Colorado Agriscience Curriculum

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					Colorado Agriscience Curriculum
Section: Unit 4: Plant Reproduction Plant Reproduction Sexual Reproduction in Plants

Lesson Number 2:

Colorado Agricultural Education Standards: AS 11/12.4 The student will demonstrate an understanding of physiological processes in agriculturally important plants HRT 11/12.2 The learner will understand and describe the anatomy of horticulture plants. Colorado Science Standards: SCI 1.1 Asking questions and stating hypotheses, using prior scientific knowledge to help guide their development SCI 3.1 Students know and understand the characteristics of living things, the diversity of life, and how living things interact with each other and with the environment. Using examples to explain the relationship of structure and function in organisms. Describing the pattern and process of reproduction and development in several organisms. Describing how DNA serves as the vehicle for genetic continuity and the source of genetic diversity upon which natural selection can act.

SCI 3.3.5 SCI 3.3.6

SCI 3.o

Student Learning Objectives (Enablers) As a result of this lesson, the student will … Objective 1: Explain sexual reproduction of plants and it importance to plant survival. Objective 2: Explain how pollination occurs and describe the different types of pollination. Objective 3: Explain fertilization in flowering plants. Time: Instruction time for this lesson: 55 minutes. Tools, Equipment, and Supplies Power Point or Colored Overheads Complete Flowers Dissection Kit Introduction to Plant and Soils Science and Technology Text (page 57) Crayons or Colored Pencils

Key Terms. Chromosomes Deoxyribonucleic acid (DNA) Double Fertilization Fruit Haploid Scarification Sexual Reproduction Interest Approach

Cotyledons Diploid Embryo Genes Hybrid Zygote

Cross-Pollination Disseminate Endosperm Germination Pollination Self-Pollination

Acquire perfect or complete flowers from a floral shop (They will usually give you flowers that are about to be discarded). Work with the class in a dissection to show the students the various parts of a flower. Dissect the flower and demonstrate to students how the pollen gets from the anther to the stigma and then grows the pollen tube and travels down through the style to fertilize the egg. Students should be able to see how thee various parts of the flower interact for pollination and fertilization to occur.

Summary of Content and Teaching Strategies
Objective 1. Explain sexual reproduction of plants and it importance to plant survival. Slide 2: Sexual Reproduction in flowering plants involves flowers, fruits, and seeds. In sexual reproduction, sperm carried in the pollen from the male part of a flower fuses with the egg in the female part of the flower. Both the sperm and the egg contribute genetic material to the new life within the seed. What advantage does sexual reproduction provide to the plant? For survival, a plant species must live to reproduce in its environment. However, the earth and the environment have been changing since the beginning of time. Plants adapted to conditions thousands of years ago may not be able to survive in today’s conditions. Sexual reproduction gives the plant species the means to change with a changing environment. Every time sexual reproduction occurs there is a recombining of genetic material. Some genetic changes are beneficial. Plants receiving genes that enable them to adapt to a changed environment are more likely to survive to pass genes onto their offspring. Thus, species evolve in order to survive.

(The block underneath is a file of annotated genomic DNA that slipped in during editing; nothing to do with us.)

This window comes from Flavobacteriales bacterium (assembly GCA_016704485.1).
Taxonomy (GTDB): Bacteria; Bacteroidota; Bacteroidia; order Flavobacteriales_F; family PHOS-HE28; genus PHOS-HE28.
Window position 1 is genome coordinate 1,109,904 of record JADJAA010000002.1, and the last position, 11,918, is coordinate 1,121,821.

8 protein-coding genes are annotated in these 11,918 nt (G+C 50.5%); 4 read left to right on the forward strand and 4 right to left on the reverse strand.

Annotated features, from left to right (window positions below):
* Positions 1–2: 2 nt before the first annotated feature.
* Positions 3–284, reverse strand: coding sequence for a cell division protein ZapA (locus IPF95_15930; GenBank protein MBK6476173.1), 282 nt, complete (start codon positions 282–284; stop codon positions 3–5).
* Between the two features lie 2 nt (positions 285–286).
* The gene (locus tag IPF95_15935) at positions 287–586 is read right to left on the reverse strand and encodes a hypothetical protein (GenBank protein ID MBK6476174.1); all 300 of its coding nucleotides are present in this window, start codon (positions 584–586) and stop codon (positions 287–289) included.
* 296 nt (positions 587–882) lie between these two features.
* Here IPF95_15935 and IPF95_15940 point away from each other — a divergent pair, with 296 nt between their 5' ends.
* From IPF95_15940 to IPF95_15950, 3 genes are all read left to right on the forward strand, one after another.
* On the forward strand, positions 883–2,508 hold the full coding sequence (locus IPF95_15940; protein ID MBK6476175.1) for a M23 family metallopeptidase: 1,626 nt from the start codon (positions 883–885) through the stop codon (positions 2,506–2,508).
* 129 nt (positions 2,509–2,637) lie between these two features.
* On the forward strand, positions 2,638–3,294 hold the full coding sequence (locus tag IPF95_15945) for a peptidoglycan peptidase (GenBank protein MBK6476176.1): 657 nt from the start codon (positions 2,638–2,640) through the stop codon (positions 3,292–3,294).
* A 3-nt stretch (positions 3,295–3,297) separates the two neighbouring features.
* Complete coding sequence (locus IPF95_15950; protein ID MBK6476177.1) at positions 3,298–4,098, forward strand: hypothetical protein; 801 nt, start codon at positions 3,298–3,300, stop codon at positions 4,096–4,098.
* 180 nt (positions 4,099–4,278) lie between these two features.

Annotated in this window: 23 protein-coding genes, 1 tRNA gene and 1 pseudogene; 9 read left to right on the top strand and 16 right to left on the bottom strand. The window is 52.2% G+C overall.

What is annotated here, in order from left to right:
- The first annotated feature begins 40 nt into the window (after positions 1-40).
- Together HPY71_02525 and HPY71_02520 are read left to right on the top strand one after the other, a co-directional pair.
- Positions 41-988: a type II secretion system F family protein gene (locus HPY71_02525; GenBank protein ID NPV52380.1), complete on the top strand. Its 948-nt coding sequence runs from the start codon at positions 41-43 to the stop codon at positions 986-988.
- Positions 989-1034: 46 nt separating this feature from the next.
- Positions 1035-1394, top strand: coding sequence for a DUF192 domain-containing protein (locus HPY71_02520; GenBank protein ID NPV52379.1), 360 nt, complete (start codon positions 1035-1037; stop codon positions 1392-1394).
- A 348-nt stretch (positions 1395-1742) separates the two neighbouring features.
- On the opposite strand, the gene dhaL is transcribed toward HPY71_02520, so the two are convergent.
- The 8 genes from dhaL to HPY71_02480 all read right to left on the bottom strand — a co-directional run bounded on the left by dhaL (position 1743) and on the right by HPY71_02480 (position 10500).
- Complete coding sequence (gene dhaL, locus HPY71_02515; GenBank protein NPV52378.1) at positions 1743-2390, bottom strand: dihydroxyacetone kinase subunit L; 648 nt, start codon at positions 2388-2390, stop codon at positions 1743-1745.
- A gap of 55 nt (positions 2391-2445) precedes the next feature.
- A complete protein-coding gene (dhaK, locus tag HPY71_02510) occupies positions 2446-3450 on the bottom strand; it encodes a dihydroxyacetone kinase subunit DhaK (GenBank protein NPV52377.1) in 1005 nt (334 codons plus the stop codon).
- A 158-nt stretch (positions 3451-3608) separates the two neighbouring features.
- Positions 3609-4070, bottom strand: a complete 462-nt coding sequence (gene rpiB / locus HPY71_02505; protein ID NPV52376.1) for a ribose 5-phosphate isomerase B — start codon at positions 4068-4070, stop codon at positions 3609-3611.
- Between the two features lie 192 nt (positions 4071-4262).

Objective 2. Explain how pollination occurs and describe the different types of pollination. Slides 3-4 Slide 3: Flowering plants have evolved with a number of methods to accomplish pollination. Pollination is the transfer of pollen from the male to the female part of a plant. Colorful, scented flowers attract birds, insects, bats, and other animals. These creatures unknowingly pick up pollen from the anthers and, when they visit another flower, deposit the pollen on the stigma. Pollinators are rewarded by the plant with food. They feed on nectar, which is a sugary, energy rich food made in the flower or the pollen itself, which is a food rich in protein. Other plants rely on the wind to transfer pollen to the stigma. The force of the wind physically moves pollen from on flower to another. Since there is no need to attract pollinators, these plants do not produce colorful flowers with large petals, scents, or nectar. Plants that depend on wind for pollination actually rely on luck for the pollen of a plant species to blow onto the stigma of the same species. Plants that depend on wind for pollination produce a great abundance of pollen to improve the odds that pollination will occur. Ragweed, many trees, and grasses are wind-pollinated plants. Hay fever suffers are well aware of when they are producing pollen. When the pollen of a plant pollinates a flower on the same plant, it is called self-pollination. Some plants have this ability; others do not. When the pollen of plant pollinates the flower of another plant, it is said to be cross-pollination. Cross-pollination is required for most varieties of apple trees. Also, it is important to understand that plants must be closely related for crosspollination to occur. For example, an oak tree cannot pollinate a soybean plant. Once the pollen lands on the stigma, it grows a thin pollen tube down the style to the ovary. The cell within the grain of pollen divides to form two sperm nuclei. These travel down the pollen tube to the embryo sac that holds the egg. Slide 4: Display the diagram on slide four. Utilize a Go-With-The-Flow E-Moment to capture the anatomy of pollination into the student’s notes.